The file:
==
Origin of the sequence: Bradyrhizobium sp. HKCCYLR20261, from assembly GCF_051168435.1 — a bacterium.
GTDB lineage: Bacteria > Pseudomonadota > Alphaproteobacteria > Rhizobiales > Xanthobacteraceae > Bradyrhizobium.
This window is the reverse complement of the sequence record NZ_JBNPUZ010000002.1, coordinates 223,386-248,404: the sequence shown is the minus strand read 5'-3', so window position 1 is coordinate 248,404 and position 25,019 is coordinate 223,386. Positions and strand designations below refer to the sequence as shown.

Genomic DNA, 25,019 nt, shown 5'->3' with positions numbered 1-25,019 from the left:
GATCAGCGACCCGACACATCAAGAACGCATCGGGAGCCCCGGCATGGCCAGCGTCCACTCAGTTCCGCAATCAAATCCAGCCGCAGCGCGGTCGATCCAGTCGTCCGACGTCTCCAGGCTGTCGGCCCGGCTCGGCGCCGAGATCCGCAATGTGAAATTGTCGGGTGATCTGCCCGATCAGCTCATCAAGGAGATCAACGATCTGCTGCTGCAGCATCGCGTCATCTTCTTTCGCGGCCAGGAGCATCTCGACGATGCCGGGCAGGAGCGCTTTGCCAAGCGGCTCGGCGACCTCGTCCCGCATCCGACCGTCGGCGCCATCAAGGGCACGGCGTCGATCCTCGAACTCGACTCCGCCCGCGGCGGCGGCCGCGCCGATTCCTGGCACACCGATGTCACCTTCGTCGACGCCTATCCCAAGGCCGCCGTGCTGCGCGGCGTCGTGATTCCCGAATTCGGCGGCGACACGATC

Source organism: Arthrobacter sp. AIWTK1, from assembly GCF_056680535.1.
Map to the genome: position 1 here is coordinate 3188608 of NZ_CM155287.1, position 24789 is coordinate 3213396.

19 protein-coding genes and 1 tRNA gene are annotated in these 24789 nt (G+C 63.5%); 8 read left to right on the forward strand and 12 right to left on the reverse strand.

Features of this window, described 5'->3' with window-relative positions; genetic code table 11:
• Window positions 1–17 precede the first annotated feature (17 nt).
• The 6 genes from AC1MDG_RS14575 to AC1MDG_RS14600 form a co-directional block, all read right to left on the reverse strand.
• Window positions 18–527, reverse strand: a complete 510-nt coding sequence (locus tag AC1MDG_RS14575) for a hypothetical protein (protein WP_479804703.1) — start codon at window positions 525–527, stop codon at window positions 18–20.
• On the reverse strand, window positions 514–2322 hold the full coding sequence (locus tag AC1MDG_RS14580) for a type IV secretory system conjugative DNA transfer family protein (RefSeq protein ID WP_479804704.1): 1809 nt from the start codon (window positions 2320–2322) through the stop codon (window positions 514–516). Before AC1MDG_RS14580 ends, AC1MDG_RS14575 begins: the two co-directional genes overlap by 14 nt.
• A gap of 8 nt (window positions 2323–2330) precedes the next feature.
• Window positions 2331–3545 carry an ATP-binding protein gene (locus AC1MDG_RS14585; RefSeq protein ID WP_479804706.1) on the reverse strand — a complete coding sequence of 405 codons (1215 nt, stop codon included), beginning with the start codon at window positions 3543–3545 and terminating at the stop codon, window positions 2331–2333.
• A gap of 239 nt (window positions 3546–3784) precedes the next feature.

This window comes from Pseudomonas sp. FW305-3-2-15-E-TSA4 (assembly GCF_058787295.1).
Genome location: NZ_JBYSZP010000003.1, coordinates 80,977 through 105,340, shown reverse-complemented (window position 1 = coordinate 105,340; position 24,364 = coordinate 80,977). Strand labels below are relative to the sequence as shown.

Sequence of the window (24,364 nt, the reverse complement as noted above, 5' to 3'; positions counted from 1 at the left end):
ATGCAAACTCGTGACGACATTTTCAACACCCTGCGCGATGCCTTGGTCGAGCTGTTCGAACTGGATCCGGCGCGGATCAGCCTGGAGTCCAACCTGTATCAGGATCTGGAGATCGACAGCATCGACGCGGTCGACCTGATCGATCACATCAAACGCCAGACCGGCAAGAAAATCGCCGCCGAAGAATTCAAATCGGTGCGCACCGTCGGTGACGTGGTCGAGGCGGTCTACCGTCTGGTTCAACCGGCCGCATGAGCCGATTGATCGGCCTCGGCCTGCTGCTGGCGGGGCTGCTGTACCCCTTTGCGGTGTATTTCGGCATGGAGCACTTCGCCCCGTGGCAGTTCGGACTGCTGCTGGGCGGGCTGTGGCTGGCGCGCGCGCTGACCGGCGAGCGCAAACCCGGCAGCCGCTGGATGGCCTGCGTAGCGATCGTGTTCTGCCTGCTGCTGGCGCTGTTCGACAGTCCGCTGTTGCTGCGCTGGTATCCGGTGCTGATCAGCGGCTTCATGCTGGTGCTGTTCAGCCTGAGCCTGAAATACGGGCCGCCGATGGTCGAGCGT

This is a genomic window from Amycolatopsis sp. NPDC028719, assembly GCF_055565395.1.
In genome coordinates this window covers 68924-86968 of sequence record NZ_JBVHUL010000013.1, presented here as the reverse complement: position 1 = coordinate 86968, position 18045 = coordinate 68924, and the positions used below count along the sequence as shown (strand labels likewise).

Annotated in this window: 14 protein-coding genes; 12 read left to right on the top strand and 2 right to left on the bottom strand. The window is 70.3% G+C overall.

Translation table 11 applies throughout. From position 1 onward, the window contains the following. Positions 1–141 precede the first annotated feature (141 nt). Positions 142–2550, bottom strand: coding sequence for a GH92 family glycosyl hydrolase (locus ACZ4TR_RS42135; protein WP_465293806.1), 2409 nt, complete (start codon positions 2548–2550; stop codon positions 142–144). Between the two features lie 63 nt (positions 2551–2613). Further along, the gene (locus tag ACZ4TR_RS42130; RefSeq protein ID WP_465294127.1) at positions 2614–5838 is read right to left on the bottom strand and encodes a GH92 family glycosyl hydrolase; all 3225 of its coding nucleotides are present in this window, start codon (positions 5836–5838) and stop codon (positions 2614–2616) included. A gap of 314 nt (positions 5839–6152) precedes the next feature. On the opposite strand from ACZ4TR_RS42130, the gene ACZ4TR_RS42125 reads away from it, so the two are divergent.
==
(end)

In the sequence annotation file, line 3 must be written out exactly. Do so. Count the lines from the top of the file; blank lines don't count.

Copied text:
This window is the reverse complement of the sequence record NZ_JBNPUZ010000002.1, coordinates 223,386-248,404: the sequence shown is the minus strand read 5'-3', so window position 1 is coordinate 248,404 and position 25,019 is coordinate 223,386. Positions and strand designations below refer to the sequence as shown.